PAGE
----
PM Career Tips w/ Nitin Julka, Group PM @ LinkedIn

For Aspiring PMs

Be methodical — come up with a list of interested companies

Making a list of companies (typically I separate companies by sector, funding stage, interest in the founders) with the criteria you want to satisfy is a great way to have a methodical way to proceed through interviews. This will help solve a lot of the early questions, such as, “What kind of startups do I like? Which industries?” And this will even come in handy when you’re wondering who you should be networking/meeting with for a job referral.

Don’t be shy — reach out to people you know, even if it’s through a mutual connection

Both Nitin and I were transplants to SF…therefore new to the startup scene. While we both had contacts we knew working at the big tech companies (think Google, Facebook, LinkedIn), for startups we had to rely on the 2nd connections and friends of friends we could get intro’ed through email or could get to respond to us on LinkedIn. For starters, make sure your LinkedIn message is personalized for the contact you’re trying to reach…here’s an example:

Dear Nitin,

Would love to get your thoughts on moving from a startup to a larger company like LinkedIn and still maintain impact in the products you’re building. Here’s something that I’m doing related to Campaign manager…would you have some time to chat?

-Nancy

Don’t be overly prescriptive, don’t try to force a framework if it doesn’t fit the situation

Typically successful candidates Nitin and I have seen are those who truly understand the problem given to them during the case interview and use logic and reason to solve the problem. They go from: framing the problem >> asking questions on inputs necessary to solve the problem >> providing their recommendations in a succinct manner. But if you want to force fit a framework to a case question, in my experience it doesn’t end well…instead of making yourself appear confident and experienced, it’ll make you appear rigid and inflexible by applying principles/frameworks that aren’t a near fit in order to make yourself sound ‘more like a PM.’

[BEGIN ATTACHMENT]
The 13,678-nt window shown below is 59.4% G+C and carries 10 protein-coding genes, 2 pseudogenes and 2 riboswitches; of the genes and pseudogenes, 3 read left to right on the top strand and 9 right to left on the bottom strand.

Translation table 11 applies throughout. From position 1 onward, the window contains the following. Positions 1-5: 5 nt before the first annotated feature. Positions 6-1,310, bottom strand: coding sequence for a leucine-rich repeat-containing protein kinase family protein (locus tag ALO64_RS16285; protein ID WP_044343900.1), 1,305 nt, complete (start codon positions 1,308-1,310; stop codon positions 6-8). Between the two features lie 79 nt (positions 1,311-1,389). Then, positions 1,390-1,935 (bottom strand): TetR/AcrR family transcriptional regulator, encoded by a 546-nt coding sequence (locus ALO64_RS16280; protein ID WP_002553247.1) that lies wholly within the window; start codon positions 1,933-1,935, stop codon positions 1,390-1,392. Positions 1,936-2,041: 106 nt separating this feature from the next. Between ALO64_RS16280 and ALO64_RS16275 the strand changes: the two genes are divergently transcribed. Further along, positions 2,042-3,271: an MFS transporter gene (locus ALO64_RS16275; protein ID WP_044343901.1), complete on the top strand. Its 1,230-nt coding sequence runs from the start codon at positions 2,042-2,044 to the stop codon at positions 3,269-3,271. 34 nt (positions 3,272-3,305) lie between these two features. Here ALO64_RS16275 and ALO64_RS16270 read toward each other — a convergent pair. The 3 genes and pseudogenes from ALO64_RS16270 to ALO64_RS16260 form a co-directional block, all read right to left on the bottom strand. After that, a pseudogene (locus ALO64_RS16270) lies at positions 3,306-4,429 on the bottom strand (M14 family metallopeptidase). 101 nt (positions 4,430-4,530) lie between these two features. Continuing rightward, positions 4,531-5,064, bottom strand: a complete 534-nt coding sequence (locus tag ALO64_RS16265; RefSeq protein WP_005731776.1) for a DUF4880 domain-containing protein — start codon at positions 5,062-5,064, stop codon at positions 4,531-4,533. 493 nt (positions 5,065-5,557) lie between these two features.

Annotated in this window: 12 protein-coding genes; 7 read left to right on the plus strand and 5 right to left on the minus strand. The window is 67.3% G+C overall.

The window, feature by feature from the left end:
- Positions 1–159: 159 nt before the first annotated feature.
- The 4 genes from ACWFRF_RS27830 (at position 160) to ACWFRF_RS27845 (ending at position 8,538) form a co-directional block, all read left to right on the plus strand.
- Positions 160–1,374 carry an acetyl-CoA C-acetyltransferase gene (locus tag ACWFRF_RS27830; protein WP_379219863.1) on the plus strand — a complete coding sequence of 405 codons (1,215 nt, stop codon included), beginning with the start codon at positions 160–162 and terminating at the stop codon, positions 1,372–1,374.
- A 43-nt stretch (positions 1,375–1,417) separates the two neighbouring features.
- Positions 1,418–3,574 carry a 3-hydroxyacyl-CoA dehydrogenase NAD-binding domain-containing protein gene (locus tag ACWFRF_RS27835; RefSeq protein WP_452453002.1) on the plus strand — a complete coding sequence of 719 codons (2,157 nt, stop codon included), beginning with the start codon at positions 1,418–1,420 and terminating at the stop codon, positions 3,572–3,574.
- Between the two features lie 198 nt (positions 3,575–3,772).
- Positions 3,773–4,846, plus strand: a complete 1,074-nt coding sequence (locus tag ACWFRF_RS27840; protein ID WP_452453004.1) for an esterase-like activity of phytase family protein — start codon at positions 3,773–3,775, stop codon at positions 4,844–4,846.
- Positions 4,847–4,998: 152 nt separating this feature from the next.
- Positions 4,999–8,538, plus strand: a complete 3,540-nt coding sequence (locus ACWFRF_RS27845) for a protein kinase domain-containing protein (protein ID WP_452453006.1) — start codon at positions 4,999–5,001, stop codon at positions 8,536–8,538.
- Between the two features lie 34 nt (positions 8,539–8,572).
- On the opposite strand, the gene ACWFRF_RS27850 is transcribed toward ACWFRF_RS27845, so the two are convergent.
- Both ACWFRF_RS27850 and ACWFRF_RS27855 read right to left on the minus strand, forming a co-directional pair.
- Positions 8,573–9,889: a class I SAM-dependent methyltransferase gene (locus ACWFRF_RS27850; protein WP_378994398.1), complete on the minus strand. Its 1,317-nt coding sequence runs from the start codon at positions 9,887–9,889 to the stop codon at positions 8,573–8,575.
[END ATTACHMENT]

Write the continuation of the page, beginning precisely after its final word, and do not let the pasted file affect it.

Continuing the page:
For Current PMs

Plan ahead for promotions — keep a running journal of accomplishments

(This may not apply for smaller startups.) Drawing upon Nitin’s experience at LinkedIn, as the Head of Campaign Manager, he’s clearly successfully gone through a few promotions. What’s his secret to success? To keep a well-documented list of major impact projects (and remember, metrics is important!). And from my own personal recollection of ‘promotion (i.e., perf) time’ at Google — this list is very important because it gives you a roadmap for your own career. You’ll know exactly what you need to do to get to the next level…and be able to have constructive conversations with folks who are likely going to be on your promo committee — before the official decision is made.

Be your own advocate

A wise mentor of mine once said, “No one else will be a better advocate than yourself.”

Very true. How can someone else describe the strengths and weaknesses of you as well as you can? That’s why the earlier point about keeping a meticulous record of all of the things you’ve done is key. It helps you track and be a better advocate for all the impact you’ve had.

Make your mark — let your voice be heard!

Even if it’s something as simple as starting your own newsletter within your company, it’s an outlet for others to be aware of your thoughts. During our chat, Nitin brought up the example that someone in LinkedIn had started their own marketing-centric blog — and it had gotten so successful, it was getting a few hundred followers within the company and was getting leadership attention. So start thinking about ways you can differentiate yourself from the pack; in a way it’s very much like your college apps: how did you write about yourself in a way that made you stand out? Why did you get admitted to that prestigious university?

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